Here’s what I have, noble and lively: the interplay between Bobby and Pee Wee, friends for almost thirty years in 1965; the wonderful terse support of Frishberg . . . and, as a side-note, the way Pee Wee says, wordlessly, “That tempo is much too fast for what I have in mind,” at the start of MARKET, and how Frishberg listens — some would have simply kept on obliviously.
Dan Morgenstern, intimately involved in this series, recalled asking Pee Wee to lead a group, Pee Wee said yes instantly and when I asked who he wanted he said, in less than two seconds, ‘Bobby,’ and we instantly agreed on Dave whom he had encountered, while the great, alas short-lived Tucker and Ollie were our choices, Pee Wee wanted Black musicians in there. He also said he did not want Condonites—not for strictly musical reasons but for a much desired environmental change.
And from Dan’s column in JERSEY JAZZ . . . . beginning with praise of the wonderful pianist Dave Frishberg . . .
Sometimes things happen in a strangely appropriate but unexpected way. When we lost Dave Frishberg recently I didn’t have to read the obits to learn that his well earned success as a songwriter sadly overshadowed, maybe even hid from view, his great gifts as a pianist. When I caught him live he’d give us a wee taste of his keyboard skills, almost like a teaser. I wanted to complain to his attorney Bernie and ask Dear Bix to pull his coat for some keyboard Quality Time but had to settle for some peeled grapes. Then I was gassed when I got a CD of a concert featuring Al and Zoot, with Dave at the piano, but the asinine producer had edited out all of his solos—something my colleague in the Crow’s Nest told me Dave was angry about, so he still did care about the keyboard….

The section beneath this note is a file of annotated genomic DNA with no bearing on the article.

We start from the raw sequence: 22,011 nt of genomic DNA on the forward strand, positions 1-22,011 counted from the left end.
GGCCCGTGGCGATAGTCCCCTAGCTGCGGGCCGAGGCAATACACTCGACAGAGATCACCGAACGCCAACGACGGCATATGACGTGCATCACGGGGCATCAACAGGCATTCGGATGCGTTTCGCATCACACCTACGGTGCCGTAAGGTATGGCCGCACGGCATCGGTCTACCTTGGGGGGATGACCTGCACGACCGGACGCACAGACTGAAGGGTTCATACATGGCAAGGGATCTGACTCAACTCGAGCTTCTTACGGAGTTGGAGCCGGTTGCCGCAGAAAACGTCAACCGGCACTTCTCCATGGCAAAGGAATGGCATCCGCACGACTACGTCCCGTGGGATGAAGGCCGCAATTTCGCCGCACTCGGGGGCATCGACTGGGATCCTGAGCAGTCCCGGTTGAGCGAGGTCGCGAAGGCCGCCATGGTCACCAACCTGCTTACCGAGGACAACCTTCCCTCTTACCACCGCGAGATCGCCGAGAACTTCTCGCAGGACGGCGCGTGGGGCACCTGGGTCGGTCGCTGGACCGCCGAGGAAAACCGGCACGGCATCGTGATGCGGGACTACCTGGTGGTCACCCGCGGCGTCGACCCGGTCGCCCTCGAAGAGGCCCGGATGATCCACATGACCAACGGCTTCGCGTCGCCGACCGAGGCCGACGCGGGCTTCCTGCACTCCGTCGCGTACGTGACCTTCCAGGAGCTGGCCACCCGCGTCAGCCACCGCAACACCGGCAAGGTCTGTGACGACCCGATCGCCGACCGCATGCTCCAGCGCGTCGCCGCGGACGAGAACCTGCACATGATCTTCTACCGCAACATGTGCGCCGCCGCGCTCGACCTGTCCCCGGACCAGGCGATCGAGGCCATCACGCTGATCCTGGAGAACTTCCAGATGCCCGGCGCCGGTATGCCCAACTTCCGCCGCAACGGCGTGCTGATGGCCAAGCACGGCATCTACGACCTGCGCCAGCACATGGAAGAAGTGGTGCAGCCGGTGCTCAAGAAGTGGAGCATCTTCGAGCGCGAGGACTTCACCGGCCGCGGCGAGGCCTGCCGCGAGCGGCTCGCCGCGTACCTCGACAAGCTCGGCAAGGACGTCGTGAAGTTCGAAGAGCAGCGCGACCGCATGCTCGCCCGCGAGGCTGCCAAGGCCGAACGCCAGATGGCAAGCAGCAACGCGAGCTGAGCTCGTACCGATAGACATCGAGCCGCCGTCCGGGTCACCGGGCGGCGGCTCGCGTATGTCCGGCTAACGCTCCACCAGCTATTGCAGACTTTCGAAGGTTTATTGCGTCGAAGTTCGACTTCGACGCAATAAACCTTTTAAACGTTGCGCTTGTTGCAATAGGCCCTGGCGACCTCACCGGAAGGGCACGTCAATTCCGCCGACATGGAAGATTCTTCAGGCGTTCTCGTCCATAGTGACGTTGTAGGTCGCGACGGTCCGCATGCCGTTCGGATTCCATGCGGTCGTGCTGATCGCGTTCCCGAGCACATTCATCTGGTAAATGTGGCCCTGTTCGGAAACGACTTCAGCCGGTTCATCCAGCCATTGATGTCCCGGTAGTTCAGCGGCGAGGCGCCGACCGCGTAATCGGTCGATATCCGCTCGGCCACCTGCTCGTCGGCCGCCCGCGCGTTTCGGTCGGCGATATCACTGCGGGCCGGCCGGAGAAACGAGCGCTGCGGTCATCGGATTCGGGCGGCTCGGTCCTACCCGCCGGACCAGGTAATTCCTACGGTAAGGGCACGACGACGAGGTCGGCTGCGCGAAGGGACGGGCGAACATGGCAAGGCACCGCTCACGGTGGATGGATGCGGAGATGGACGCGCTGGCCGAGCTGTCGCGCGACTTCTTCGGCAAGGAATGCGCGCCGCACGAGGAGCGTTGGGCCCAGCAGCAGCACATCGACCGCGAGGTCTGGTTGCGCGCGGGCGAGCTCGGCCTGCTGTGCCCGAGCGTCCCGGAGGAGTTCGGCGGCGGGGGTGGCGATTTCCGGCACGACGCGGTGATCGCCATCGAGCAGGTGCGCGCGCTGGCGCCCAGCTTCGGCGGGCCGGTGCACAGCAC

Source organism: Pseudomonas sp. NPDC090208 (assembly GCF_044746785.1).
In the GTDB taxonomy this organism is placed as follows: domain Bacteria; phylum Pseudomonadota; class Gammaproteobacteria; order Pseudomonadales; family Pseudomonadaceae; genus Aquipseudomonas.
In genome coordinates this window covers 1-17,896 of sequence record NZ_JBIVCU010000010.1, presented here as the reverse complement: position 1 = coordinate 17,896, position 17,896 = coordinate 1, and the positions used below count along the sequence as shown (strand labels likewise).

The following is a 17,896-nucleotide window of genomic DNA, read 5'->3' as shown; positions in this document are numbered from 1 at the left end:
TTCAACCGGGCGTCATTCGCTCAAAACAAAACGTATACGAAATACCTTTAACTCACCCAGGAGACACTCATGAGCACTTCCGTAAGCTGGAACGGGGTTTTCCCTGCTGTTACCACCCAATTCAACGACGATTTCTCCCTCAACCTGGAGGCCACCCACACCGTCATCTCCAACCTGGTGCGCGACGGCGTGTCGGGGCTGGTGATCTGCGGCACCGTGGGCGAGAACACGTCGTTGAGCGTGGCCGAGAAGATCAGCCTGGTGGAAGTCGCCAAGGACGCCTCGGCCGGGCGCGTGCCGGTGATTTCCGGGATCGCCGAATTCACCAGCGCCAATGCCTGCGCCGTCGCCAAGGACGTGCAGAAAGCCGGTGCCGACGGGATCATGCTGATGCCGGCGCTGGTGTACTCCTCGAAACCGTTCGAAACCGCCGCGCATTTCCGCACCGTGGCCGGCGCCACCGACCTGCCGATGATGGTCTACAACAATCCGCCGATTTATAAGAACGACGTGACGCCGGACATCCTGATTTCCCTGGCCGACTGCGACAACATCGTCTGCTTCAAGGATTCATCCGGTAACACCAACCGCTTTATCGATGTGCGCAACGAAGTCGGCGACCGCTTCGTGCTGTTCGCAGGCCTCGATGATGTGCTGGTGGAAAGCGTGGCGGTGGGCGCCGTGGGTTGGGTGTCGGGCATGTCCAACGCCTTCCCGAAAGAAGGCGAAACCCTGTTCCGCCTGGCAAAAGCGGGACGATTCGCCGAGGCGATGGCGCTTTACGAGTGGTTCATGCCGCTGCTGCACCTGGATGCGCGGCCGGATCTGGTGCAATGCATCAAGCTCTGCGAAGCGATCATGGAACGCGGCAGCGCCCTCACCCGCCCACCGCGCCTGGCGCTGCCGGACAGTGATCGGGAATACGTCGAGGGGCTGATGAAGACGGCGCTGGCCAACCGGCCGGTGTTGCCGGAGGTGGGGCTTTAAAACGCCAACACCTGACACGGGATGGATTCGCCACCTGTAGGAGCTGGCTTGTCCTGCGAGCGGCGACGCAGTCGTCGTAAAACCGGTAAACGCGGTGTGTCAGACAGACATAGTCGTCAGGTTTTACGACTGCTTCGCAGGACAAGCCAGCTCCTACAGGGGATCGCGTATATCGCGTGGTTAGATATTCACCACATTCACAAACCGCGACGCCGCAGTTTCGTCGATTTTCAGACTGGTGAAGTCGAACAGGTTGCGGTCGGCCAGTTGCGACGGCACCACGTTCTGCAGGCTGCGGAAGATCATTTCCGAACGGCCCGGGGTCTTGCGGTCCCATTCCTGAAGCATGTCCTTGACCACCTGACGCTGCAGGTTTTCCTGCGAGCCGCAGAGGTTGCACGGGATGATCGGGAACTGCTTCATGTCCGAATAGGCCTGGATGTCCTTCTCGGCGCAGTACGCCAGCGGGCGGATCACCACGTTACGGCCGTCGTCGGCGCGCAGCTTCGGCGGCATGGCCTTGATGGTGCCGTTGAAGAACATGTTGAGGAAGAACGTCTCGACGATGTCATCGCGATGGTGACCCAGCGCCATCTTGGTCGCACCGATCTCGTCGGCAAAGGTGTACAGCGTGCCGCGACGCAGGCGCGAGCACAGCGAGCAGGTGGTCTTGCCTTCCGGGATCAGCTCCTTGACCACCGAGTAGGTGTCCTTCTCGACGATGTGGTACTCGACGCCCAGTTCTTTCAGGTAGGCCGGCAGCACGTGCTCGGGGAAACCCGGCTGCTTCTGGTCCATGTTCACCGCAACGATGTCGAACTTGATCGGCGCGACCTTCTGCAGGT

A bit later, Dave called to tell me about a local tenor player he thought highly of and said he’d send me a sample. I was of course interested but primarily happy that I’d get to hear some of that piano! Well, guess what? There was plenty of a nice enough sax man but far too little piano, alas….
Then, just a few days ago as I write, my good friend Michael Steinman, who
is a great finder of buried treasure, sent me something that not only was of
special musical but also special personal value: an excerpt from a concert in
the “Jazz in the Garden” series at New York’s Museum of Modern Art,
co-produced by yours truly, in this instance from July 22, 1965. (The summer series ran for several years, successfully, until MOMA, modern to the core, decided that jazz was no longer in the moment and suggested we blend it with what was then considered hip, if not quite hop, to which we (Ira Gitler, David Himmelstein, Don Schlitten and I) said no thanks. (They hired a musician whose name escapes me; after a few performances, the concerts ceased due to noise complaints from neighboring tenants—who during the jazz regime had invited guests to join them in enjoyment, for free, of the sounds emanating from the Garden. Sic transit non gloria mundi, needless to say to our considerable schadenfreude!)
But I digress, the concert in question featured the inimitable Pee Wee Russell in the too rare role as leader of a band of his own choice—Bobby Hackett, bassist George Tucker, drummer Oliver Jackson and—you guessed it—Dave Frishberg. It was, uniquely, televised by NBC in an arts series, but when we asked for a copy we were told it had been wiped. However, audio fragments survived—one tune eventually appeared on a Xanadu LP, but that, we thought, was all. However, two more had been captured, and all three have now been heard by me more than half a century later. The band was great, Pee Wee was happy which made me happy, and there is great work by Dave. As I said—things happen. Ah, sweet mystery of life!
Some lament the loss of the Library of Alexandria; I lament that we cannot hear (and see!) the other eight selections this lovely band performed. What wonders they created.
May your happiness increase!